I’m not really sure what kind of port Jerry was using, but this drink looks nothing like coffee when it is made. You could maybe pass it off as a raspberry latte, but even that is pushing it a little. However, appearance aside, this really is a great cocktail. The brandy comes through in the initial taste, followed by the sweetness of the port wine. I was pleasantly surprised and will definitely be having this one again. Cheers!

Coffee Cocktail
1 oz Brandy
1 egg
3 oz Ruby Port
1 tsp Sugar

Vintage Cocktails #48: The Twelve Mile Limit

Our next drink was created by 1930’s journalist Tommy Millard to toast the boundary of U.S. territorial waters. Although prohibition was still in force, all it took was a little distance to free yourself from the laws that you disapproved of. That and a friend with a boat of course. Cheers!

Twelve Mile Limit
1 oz White Rum
1/2 oz Rye Whiskey
1/2 oz Brandy
1/2 oz Grenadine
1/2 oz Lemon Juice

Beer of the Week: Unibroue’s Trois Pistoles

This week we are looking at Unibroue’s Trois Pistoles, and I promise that this will be the last belgian beer for a while.

Trois Pistoles is a strong dark ale, similar in style to Chimay Grand Reserve. This beer pours a very dark reddish-brown with a quickly dissipating tan head. Lacing is virtually non-existent. It has strong aromas of dark fruits such as plums and raisins, as well as roasted malt with a hint of spice. The flavors that accompany each sip mirror the aromas. Lots of dark malt, some chocolate, and Unibroue’s distinct yeast profile to round out the taste. Neither hop aromas or flavors are really present in this beer, which makes it a little lacking, and while their yeast seems to work well in most of their beers, it seems to fight the overall style in this one.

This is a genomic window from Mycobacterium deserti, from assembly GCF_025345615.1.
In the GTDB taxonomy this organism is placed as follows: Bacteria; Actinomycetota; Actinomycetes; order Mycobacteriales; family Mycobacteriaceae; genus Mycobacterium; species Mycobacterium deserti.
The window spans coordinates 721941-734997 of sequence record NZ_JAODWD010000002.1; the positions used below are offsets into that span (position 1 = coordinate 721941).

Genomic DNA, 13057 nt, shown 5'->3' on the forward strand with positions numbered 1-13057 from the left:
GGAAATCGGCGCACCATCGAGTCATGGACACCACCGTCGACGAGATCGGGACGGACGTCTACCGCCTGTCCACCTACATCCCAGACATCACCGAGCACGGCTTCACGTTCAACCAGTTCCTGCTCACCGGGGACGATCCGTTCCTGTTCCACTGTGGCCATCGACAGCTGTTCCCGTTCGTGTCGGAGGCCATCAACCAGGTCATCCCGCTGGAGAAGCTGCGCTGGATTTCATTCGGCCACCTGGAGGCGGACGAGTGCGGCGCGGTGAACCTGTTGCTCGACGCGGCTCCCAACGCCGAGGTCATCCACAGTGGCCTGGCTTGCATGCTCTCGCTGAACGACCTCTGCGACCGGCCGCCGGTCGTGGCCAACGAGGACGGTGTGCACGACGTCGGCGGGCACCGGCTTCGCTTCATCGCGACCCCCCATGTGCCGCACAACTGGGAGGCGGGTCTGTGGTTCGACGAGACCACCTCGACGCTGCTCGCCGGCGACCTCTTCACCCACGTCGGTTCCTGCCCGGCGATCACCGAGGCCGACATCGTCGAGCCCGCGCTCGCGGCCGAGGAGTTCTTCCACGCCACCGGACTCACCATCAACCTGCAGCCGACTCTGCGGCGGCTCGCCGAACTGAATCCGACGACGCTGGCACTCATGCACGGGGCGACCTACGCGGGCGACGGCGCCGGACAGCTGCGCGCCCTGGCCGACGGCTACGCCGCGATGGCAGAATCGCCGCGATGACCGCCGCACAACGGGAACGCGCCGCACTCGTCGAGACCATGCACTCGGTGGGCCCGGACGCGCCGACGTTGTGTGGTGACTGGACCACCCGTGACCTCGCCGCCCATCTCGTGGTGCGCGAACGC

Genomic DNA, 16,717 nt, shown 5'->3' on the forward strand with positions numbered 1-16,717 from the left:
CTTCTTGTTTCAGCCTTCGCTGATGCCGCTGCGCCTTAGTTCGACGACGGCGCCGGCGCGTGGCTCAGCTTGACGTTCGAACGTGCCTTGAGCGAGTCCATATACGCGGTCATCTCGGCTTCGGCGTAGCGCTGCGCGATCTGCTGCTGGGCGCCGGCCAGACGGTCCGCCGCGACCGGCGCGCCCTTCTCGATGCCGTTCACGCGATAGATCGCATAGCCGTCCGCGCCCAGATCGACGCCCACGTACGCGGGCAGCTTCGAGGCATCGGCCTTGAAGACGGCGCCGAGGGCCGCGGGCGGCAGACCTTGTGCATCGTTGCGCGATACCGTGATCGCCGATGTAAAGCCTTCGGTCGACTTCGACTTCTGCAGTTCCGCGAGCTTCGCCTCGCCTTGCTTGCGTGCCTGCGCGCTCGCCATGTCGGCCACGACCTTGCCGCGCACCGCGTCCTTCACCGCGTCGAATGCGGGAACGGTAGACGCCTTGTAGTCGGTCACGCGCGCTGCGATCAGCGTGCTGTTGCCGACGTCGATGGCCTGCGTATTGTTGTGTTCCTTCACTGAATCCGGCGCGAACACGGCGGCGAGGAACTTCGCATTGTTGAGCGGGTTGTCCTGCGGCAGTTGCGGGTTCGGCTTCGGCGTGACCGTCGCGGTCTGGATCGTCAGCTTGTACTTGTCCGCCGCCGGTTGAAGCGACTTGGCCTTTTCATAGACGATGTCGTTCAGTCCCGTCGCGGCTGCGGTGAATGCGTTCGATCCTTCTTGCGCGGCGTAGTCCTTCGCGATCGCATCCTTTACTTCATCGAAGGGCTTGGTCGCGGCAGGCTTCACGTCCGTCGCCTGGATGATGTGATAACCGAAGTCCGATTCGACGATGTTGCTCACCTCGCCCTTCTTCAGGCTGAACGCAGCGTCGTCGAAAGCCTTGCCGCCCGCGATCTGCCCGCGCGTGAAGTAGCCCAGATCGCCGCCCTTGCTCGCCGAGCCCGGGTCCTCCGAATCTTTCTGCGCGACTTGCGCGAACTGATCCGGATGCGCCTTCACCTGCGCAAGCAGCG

While I like most of the Unibroue offerings, this one seems to stick out a little from the rest and not in a good way. While similar in style and flavor to the Chimay, this beer doesn’t quite reach that level of awesomeness. I would drink this beer again, but there are others that I would probably choose before this one. Cheers!

Spirit Reviews: Templeton Rye Whiskey

When Prohibition outlawed the manufacture and sale of alcoholic beverages in 1920, many enterprising residents of a small town in Iowa chose to become outlaws – producing a high caliber and much sought-after whiskey known as Templeton Rye.

After many years, Templeton Rye is once again being produced by using the original Kerkhoff family recipe. While legally rye whiskey’s grain bill needs to contain only 51% rye, Templeton uses a mash bill of around 90% rye and 10% malted barley. The whiskey is fermented with a proprietary yeast strain, is double distilled, and is aged in new American white oak 53 gallon barrels for at least 4 years.

Templeton Rye pours a deep yellow-orange in color which belies its age. Its aromas start with the spice of the rye, along with some dried grass and brown sugar flavors. The taste is full of caramel, toffee, and allspice with a peppery finish that lingers on the tongue. There is really no alcohol burn to speak of, which makes this a great whiskey to sip neat.

If you are looking for a good whiskey to mix up those classic cocktails, a rye is what you want, and this particular one fits the bill perfectly. Currently Templeton Rye has very limited distribution, but hopefully that will be expanded soon. If you find a bottle, grab it. You will be glad you did. Cheers!